DEAR AMY: My husband and I have been together for 10 years and we have four beautiful children together — twin 8-year-olds, and 7- and 3-year-olds.
I recently discovered my husband sending nude pictures over the Internet to an unknown email address and asking the recipient for a no-strings-attached sexual encounter.
I was completely shocked and heartbroken! To me, this is cheating!
He said that he was seeking attention from other women because our sexual relationship hasn't been up to par in his mind. He said he has never cheated on me. He claimed he was just looking to see if he still "had it."
He works a lot out of town and now my recent findings have my mind racing about what he is doing every minute of every day or who he is doing it with.
I can't seem to get this email or image out of my mind. It's all I think about from the time I wake up to the time I go to bed! It absolutely disgusts me!
I question him all the time about where he is going or what he is doing.
I find I am constantly checking his emails and his phone for some indication that he might be having conversations with other women and, of course, he gets mad at me and says if I can't trust him then why be with him?
Part of me wants to leave because of this trust issue, but a part of me wants to stay with the father of my children. What should I do? — Heartbroken
DEAR HEARTBROKEN: Sending nude photos and asking for sex puts your husband in a special category — this behavior takes him beyond the "I'm flirting with a co-worker to see if I still 'have it'" standard. If the recipient is underage, this could be illegal.
It's possible to recover from this, but not without your husband's full, honest and open participation. "I was seeking attention from other women because our sexual relationship is not up to par" is blaming you for a choice he has made.
Has he apologized? Other than to tell you he's not satisfied, has he offered to work with you on improving this sexual relationship that he finds so unfulfilling? Do you even want to be with him?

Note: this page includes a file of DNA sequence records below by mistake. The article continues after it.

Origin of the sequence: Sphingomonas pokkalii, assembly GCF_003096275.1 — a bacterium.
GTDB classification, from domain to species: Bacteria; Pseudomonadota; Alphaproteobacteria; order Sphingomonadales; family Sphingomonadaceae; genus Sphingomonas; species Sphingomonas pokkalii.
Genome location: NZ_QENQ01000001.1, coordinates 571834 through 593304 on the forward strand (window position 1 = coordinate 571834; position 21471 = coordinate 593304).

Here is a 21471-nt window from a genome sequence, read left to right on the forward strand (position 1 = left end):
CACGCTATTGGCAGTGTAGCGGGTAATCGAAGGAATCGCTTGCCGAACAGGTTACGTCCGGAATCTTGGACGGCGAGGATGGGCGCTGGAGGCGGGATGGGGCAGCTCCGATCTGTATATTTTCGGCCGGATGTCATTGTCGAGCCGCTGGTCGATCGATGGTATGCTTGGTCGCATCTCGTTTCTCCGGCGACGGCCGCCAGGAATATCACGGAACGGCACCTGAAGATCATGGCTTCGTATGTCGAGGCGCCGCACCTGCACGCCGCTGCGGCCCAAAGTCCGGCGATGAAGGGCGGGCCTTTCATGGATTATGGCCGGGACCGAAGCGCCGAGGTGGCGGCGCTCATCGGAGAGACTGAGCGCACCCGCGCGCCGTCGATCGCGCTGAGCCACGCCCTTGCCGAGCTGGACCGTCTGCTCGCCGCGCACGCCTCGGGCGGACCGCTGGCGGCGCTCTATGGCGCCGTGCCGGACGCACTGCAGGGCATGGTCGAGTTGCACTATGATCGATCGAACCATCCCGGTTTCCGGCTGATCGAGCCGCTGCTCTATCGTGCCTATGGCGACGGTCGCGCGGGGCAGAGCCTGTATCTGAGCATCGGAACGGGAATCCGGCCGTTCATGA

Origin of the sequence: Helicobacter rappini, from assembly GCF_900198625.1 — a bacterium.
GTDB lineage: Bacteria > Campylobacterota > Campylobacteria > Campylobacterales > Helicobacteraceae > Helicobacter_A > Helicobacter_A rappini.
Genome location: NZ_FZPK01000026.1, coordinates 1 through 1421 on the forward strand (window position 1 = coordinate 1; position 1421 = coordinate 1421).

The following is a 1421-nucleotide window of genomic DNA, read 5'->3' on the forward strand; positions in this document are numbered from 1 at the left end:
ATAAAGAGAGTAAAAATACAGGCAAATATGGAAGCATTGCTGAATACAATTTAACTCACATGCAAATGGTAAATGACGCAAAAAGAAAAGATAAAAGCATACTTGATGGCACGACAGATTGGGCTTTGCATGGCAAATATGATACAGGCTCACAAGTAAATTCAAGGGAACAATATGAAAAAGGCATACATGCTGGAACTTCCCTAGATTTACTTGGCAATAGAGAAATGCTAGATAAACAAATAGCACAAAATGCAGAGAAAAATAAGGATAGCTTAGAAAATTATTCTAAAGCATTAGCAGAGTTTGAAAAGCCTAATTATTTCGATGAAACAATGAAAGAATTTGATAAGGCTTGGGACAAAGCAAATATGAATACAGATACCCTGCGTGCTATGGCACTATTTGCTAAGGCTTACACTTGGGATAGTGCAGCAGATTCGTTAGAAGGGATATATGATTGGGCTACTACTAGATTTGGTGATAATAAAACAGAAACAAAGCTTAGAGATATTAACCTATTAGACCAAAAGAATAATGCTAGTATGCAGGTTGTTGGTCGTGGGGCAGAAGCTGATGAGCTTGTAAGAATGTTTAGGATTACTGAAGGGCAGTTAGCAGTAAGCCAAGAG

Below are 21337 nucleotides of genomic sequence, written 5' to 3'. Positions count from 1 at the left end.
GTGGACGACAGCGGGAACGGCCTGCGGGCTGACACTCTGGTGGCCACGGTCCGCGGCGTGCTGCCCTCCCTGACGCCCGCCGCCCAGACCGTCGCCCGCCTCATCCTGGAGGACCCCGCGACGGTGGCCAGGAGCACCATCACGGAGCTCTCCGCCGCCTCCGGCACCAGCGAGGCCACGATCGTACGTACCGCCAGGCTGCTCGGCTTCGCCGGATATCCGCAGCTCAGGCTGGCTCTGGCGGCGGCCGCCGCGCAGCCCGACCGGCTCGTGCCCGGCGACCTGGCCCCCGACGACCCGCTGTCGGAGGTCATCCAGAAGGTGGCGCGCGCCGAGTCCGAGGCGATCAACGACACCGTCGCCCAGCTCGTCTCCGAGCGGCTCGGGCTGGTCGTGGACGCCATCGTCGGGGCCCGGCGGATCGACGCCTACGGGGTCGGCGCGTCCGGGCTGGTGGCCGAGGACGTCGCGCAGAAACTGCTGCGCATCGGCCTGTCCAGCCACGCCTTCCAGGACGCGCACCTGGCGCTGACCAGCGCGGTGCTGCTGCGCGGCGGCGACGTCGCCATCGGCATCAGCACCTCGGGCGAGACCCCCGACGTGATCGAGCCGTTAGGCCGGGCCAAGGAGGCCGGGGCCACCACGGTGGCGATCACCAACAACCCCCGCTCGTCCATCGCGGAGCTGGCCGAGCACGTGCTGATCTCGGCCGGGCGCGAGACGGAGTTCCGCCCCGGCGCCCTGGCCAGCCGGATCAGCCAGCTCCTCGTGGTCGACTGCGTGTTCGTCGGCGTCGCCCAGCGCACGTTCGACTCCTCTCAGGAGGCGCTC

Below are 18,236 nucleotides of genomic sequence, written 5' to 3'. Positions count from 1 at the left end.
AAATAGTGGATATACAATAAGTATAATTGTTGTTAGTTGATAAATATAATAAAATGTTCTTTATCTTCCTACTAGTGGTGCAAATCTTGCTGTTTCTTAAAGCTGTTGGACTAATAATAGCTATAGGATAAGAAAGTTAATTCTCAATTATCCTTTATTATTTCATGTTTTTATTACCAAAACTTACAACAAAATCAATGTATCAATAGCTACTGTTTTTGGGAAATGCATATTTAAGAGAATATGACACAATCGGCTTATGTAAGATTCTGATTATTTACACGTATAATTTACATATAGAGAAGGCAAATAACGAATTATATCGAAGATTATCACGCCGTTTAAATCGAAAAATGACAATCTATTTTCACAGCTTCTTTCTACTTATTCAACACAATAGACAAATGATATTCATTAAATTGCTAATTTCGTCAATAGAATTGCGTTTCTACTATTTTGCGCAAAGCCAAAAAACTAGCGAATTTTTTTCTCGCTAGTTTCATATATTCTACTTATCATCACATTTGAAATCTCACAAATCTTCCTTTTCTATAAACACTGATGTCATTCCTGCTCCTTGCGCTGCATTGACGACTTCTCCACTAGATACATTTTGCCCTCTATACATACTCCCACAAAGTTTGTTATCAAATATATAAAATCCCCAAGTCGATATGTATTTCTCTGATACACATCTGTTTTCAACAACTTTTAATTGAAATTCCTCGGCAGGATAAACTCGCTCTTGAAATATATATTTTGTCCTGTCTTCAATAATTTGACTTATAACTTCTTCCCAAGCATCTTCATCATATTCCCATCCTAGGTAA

Trust is the cornerstone of a marriage. With four little kids at home, you have better ways to spend your days than wringing your hands and trolling through your husband's outgoing email.
He's going to have to earn your trust and prove himself worthy of it. I'm skeptical.
DEAR AMY: My financially irresponsible sister-in-law's beloved dog died last year. A month later she found another dog, which cost $400. She asked me to lend her half the money.
Since she had borrowed small sums in the past and repaid the debts — however late — I reluctantly lent her the money she needed with the promise it would be repaid in two weeks.
A year has passed and still no attempt to repay. What should I do? — I'm No Bank
DEAR BANK: Oh, but you are a bank. And like a bank, you will have to judge future loan requests based on the debtor's repayment history.
First you should ask your sister-in-law for the money. If she doesn't repay you, fear not — you're off the hook for all future loans.
Taking this loss now might have saved you from a potentially bigger loss down the line.
DEAR AMY: "Frightened Father" was worried that his son was bankrupting his daughter-in-law.
This sounds like my situation. My ex stopped working and spent almost all of my paychecks on beer and cigarettes. Eventually, the credit cards were maxed out, the utilities were cut off, and I came home for the last time to all the food being eaten, no money in the bank account, and pregnant with child No. 2.
My in-laws helped us out a lot, but my husband refused to change. I finally found the guts to kick him out and I haven't seen him since. It has been the best decision I could have made for my kids. — Finally Out
DEAR OUT: Stability — even in a single-parent home — beats chaos.
Send questions via e-mail to firstname.lastname@example.org or by mail to Ask Amy, Chicago Tribune, TT500, 435 N. Michigan Ave., Chicago, IL 60611. Amy Dickinson's memoir, The Mighty Queens of Freeville: A Mother, a Daughter and the Town that Raised Them (Hyperion), is available in bookstores.